Use
summary()
to see what you have.  Repeat the steps of the previous analysis (plot, regression line, conclusions) for life expectancy as a function of health care expenditures and then for life expectancy as a function of contraceptive use.
 What advice would you give a nation about how best to use their (limited) resources to improve life expectancy?
 Propose an explanation for the results and think of a way you might test your explanation (possibly using new/different data).
 I found some interesting data on opah fish, which you should download and load into R: opah.csv.
 Use
summary
to see what you have (fork length is a specific way of measuring the length of the fish).  The column names are inconveniently long, but you can rename as you did with the echidna data
 Plot mass (yaxis) against fork length (xaxis) and add the least squares line. Does it look like a good fit?
 Assess the validity of the linear model using the plot of Residuals vs Fitted and the Normal QQ plot.
 Does it even look like there's a linear relationship between mass and fork length in the original graph?
 In situations like this a logarithmic transform sometimes helps: plot the logarithm of the mass against the fork length and add a least squares line to this plot. Does this look better? Also assess the the plots of Residuals vs Fitted and Normal QQ.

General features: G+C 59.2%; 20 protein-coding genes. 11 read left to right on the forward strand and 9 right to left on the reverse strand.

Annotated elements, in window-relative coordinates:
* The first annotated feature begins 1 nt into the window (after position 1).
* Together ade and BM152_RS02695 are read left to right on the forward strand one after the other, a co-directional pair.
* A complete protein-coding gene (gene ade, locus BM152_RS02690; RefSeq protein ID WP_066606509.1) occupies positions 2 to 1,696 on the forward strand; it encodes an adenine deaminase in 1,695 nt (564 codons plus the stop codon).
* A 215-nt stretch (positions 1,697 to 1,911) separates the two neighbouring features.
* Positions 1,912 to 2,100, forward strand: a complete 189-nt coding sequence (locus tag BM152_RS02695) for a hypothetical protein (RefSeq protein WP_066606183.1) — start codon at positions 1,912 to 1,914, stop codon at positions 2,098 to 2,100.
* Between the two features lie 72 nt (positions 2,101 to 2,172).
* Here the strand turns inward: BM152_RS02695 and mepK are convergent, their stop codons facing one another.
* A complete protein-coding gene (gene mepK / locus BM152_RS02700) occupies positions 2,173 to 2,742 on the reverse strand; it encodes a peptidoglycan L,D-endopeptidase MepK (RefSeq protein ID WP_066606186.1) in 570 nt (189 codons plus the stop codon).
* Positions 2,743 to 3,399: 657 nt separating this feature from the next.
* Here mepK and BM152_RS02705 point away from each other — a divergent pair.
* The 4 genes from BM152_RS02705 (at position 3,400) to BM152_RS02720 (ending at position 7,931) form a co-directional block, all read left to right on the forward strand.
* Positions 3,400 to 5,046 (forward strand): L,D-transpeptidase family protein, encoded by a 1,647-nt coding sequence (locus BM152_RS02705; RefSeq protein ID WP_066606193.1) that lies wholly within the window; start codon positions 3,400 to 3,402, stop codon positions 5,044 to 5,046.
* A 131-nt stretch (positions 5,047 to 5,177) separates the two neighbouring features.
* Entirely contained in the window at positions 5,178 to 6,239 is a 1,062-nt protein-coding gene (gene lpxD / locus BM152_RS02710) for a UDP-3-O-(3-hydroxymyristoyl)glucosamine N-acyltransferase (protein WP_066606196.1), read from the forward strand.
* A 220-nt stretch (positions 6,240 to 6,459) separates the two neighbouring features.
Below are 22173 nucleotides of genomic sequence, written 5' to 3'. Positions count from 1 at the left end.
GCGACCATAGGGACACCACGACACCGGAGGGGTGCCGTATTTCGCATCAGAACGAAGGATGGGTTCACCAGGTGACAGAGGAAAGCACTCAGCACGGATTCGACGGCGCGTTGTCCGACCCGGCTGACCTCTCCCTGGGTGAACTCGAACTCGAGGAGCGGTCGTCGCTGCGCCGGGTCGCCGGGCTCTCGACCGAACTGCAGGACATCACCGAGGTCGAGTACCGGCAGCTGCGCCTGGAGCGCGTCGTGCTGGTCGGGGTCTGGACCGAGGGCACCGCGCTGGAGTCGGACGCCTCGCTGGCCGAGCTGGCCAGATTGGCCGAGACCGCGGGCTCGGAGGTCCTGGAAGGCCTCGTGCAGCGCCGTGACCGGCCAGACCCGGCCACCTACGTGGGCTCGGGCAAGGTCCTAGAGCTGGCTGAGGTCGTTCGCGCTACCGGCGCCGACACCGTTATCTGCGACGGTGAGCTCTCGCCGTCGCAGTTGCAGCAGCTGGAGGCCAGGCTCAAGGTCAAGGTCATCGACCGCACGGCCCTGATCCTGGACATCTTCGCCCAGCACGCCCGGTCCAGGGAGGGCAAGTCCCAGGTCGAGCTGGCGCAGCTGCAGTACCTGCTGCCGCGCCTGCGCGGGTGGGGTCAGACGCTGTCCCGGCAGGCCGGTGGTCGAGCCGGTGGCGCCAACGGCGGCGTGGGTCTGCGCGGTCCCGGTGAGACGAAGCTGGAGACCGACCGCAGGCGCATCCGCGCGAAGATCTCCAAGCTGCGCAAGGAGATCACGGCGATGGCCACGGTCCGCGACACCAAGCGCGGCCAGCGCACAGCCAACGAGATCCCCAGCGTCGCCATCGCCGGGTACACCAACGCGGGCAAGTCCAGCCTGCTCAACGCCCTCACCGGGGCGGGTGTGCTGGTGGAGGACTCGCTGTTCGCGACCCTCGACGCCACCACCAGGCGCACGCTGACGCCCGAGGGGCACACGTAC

Course resources
 Schedule
 Syllabus
 WeBWorK
 Exam 1 review (with formulas)
 Exam 2 review (with formulas)
 Z table
 t critical values
 Special discrete distributions
 Special continuous distributions
 Hypothesis tests
 Linear regression
 Final formulas
Links
 Introduction to Probability
 OpenIntro Statistics
 Math 321 Fall 2019
 Dr. Stover's 321
 Math 321 Spring 2016
 Math 321 Spring 2011
 Academic Calendar
 Final Exam Schedule
 WolframAlpha
 Khan Academy
 Desmos
 Virtual Laboratories
 RStudio Cloud
Office hours
 10:3011:30 Monday, Tuesday, and Thursday
 Or by appointment
Logan Axon
Department of Mathematics
MSC 2615
Gonzaga University
Spokane, WA 99258
Office: Herak 307A
Phone: 509.313.3897
Email: axon@gonzaga.edu
Last updated 4/13/2020